Justin Birckbichler is a fourth grade teacher, testicular cancer survivor and the founder of aBallsySenseofTumor.com. From being diagnosed in November 2016 at the age of 25, to finishing chemo in January 2017, to being cleared in remission in March, he has been passionate about sharing his story to spread awareness and promote open conversation about men's health. Connect with him on Instagram @aballsysenseoftumor, on Twitter @absotTC, on Facebook or via email email@example.com.
My journey as a reader and a cancer patient/survivor were both marked with highs and lows, but now are important parts of my daily life.
The first book that I remember really getting into was Harry Potter and the Sorcerer's Stone. I was 7 when it was released, and my parents bought it for me as a reward for scoring my first soccer goal in a real game (which would also end up being my only lifetime goal). My mom read it to me.
Though she made quite a fool of herself butchering the names throughout, I was hooked on both the wizarding world of JK Rowling and reading in general. Throughout the remainder of elementary school, I won numerous contests for most books and pages read in a year.
Then I entered middle school, where it wasn't seen as "cool" to be a reader. I stopped talking about books so much and eventually stopped reading for a few years entirely, lasting throughout high school. I remember bragging about skimming the Cliff Notes of Great Expectations for AP English — a far cry from my elementary school years of being a champion of the page.
Though I didn't want to admit it, I did keep up with the Harry Potter series in secret, often pilfering them from my little brother and shooting through them through the night. It wasn't until college, around the theatrical release of Harry Potter and the Deathly Hallows Part I in 2010, that it became socially acceptable to be a reader again in my circle.
I read off and on for the intervening years between then and 2015; I read a bit for pleasure, but most of my time was spent reading for my undergraduate and graduate college courses. Eventually, in August 2015, I wrapped up my master's degree and could dedicate myself solely to pleasure reading.
But as I've said similarly about my exercise habits in that era, I had a million excuses why I didn't want to read. Watching TV and playing video games was far easier. I began tracking my books in an effort to up my reading intake, but only read about 85 books between 2015 and 2016.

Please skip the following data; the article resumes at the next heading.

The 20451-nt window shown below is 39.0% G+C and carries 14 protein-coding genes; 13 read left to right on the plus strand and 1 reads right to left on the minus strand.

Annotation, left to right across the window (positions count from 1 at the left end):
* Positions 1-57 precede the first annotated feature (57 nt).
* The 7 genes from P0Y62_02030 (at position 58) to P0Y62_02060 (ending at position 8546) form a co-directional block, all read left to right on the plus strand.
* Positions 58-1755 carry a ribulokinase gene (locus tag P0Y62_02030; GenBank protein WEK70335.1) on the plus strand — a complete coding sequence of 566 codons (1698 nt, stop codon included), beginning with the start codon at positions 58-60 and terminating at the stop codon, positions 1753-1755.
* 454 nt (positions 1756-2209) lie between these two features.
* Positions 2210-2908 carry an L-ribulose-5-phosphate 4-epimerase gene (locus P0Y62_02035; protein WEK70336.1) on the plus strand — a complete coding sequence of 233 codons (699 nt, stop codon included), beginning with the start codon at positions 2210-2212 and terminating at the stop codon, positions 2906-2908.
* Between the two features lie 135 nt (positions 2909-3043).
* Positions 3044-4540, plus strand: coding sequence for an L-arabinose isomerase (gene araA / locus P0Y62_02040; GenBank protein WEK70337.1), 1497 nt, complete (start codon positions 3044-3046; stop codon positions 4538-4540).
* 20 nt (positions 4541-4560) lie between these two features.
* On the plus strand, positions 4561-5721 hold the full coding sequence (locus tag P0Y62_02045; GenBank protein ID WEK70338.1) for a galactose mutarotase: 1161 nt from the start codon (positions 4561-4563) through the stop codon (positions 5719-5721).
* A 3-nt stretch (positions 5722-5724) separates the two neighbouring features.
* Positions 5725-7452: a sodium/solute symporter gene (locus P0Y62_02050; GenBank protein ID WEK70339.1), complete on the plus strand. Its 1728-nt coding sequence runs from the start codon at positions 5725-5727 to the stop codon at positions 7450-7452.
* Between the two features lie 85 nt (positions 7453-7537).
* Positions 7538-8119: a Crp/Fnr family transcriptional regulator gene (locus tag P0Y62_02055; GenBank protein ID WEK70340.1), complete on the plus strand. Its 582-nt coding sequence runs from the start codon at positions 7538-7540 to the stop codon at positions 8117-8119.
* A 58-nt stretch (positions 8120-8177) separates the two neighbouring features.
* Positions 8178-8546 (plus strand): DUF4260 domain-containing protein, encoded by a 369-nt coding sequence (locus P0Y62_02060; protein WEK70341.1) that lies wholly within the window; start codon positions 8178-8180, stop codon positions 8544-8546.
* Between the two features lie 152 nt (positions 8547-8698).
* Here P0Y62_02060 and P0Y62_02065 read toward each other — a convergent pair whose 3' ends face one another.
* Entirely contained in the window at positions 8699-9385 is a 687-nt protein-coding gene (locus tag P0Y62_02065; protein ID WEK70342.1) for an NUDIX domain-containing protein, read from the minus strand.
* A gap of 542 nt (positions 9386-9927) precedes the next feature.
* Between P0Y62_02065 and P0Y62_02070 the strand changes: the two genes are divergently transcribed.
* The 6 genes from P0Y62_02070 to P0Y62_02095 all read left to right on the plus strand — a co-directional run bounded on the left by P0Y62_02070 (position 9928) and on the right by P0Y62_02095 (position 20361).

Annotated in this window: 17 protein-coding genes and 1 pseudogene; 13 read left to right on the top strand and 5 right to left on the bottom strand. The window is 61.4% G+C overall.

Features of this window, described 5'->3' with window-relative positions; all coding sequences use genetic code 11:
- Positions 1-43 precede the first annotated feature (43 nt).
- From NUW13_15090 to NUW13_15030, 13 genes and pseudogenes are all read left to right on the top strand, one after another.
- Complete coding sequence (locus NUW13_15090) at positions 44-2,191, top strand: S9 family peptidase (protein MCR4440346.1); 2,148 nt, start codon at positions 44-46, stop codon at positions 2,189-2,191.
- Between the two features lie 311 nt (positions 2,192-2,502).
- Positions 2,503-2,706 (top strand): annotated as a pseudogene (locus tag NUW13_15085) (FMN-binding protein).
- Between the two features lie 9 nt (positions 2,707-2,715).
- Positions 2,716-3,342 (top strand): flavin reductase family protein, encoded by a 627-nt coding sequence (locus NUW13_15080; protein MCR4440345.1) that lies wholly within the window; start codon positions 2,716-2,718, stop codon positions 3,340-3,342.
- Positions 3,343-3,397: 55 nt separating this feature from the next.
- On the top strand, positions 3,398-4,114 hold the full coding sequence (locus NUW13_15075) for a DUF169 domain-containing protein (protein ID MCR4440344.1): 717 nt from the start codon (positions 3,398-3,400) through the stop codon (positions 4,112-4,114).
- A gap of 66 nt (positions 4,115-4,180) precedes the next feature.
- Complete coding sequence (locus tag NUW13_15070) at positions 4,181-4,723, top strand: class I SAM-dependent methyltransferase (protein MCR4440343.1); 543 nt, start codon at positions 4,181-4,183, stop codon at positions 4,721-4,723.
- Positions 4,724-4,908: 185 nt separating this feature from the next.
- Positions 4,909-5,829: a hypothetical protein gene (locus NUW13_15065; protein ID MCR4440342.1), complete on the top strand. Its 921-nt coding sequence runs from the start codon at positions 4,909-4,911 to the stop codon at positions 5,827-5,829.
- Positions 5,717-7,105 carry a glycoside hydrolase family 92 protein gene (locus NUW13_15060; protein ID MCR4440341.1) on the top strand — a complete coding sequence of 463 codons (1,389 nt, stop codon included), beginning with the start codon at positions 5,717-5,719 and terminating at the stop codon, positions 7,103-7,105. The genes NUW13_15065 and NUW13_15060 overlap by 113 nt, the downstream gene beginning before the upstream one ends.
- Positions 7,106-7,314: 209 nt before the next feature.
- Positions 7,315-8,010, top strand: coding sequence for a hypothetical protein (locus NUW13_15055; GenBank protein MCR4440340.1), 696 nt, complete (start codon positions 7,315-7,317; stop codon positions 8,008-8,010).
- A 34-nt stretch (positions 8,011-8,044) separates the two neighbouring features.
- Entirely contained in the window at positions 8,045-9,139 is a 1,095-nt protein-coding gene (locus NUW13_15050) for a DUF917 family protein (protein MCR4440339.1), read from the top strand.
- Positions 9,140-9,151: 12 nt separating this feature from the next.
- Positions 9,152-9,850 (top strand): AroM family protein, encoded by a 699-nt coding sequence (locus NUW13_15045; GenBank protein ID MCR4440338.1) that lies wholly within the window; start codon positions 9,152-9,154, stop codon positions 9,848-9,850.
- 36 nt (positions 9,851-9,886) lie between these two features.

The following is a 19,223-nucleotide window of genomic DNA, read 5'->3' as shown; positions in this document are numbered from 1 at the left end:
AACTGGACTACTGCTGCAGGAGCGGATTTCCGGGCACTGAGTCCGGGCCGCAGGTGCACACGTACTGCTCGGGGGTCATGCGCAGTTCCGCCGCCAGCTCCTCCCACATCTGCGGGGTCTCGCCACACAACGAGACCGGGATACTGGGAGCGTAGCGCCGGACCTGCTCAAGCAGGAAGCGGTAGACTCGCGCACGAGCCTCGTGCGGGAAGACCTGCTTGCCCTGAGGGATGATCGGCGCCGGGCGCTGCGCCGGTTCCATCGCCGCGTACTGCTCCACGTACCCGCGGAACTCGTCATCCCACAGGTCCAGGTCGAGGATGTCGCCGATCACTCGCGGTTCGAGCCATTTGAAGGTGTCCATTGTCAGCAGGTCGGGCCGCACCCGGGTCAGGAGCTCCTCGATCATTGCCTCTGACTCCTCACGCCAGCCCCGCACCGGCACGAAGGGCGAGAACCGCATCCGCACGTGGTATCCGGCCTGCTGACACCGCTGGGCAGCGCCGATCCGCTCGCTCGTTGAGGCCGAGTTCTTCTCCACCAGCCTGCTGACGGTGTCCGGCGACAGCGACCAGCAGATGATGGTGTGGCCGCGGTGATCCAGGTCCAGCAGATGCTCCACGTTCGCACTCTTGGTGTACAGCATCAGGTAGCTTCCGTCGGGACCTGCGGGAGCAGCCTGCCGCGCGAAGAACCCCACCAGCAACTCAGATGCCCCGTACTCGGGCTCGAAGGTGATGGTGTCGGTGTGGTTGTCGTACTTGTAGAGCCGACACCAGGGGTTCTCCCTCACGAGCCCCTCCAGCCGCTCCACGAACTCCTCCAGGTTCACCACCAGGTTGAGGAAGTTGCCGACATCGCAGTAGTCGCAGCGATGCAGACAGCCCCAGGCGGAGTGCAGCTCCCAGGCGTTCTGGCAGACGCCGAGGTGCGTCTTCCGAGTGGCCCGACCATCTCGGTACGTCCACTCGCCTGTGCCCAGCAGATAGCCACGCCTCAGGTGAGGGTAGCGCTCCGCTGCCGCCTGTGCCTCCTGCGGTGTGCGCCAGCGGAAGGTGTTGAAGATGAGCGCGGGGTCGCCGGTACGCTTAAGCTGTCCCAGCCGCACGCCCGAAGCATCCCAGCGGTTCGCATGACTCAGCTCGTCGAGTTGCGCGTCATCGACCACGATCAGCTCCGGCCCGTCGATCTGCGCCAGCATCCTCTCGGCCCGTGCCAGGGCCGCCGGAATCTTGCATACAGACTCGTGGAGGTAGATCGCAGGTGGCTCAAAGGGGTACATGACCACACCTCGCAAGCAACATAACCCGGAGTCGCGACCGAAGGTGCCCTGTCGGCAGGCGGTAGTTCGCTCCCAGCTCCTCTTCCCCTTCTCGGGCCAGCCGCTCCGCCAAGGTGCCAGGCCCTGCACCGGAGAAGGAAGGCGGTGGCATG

Then, I was diagnosed with testicular cancer in October 2016. The effects of chemo brain made it extremely difficult for me to focus on reading a book, so I eventually gave up. In an odd twist of fate, one of the last books I read was the screenplay of Fantastic Beasts and Where to Find Them, a spin off from my beloved Harry Potter series.
As Cinderella (the musical group, not the world-class tamer of woodland creatures) once said, "You don't know what you got (til it's gone)" and I found this lyric to be true with reading. I had willingly given it up about ten years prior, but now all I wanted to do was immerse myself in a good book.
Eventually, I completed chemotherapy in 2017 and chemo brain had less of a hold on me. As I ventured back into the realm of reading, I found "easing my way" back into reading was hugely helpful. To start, I read books that were in the 100 to 150-page region and then worked my way up to a 250-page book (which was about Iron Man, so my inner manchild rejoiced). By the end of 2017, I had read 55 books.
In the beginning of 2018, I decided I would set a goal for to read 100 books by the end of the year. As I write the post, I have far surpassed that goal, reaching 166 books (and more to come in these final days of 2018).
I find myself drawn to books about other cancer survivors' experiences, such as First Survivor (a book about one child's successful battle against neuroblastoma), Here We Grow (one breast cancer survivor's outlook on life, which I reviewed here on CURE Voices), and Battle Courage (another book by another breast cancer survivor, filled with so many powerful nuggets of wisdom that I'll be sharing throughout the next few months). Other non-cancer related memoirs also find new levels of meaning for me. When I listened to the audio book After Words, a true story about a stroke survivor's journey, I found myself drawing parallels to my own experiences with cancer. Though the cancer types, illnesses, and conditions are different than mine, the lessons learned certainly mirror each other.
Of course, I also do read plenty of books of thriller, suspense, mystery, horror and other genres just for fun. Three new authors I discovered in 2018 include Jordan Vezina (author of the historical fiction Jericho Black series,) Jeff Menapace (a master of horror and suspense, especially in his Bad Games series,) and Joseph Lewis (the writer of six novels in one interconnected universe of crime books). I wish I would have known about these authors as I got back into reading after cancer, due to their fast-paced, straightforward, and engaging writing styles.
While I have devoured these and many other great tales, it's the sense of accomplishment and rediscovering my passion that keeps me going. If you're facing cancer and struggling to find the ability to read, I want you to know that it gets better. After all, you managed to get through 800 words about my own journey with reading! For the record, I did manage to rekindle my Harry Potter obsession in 2018, recently completing the screenplay of Fantastic Beasts: The Crime of Grindelwald.
Reading is such a precious (dare I say… magical) gift and I urge anyone not to let it go to waste.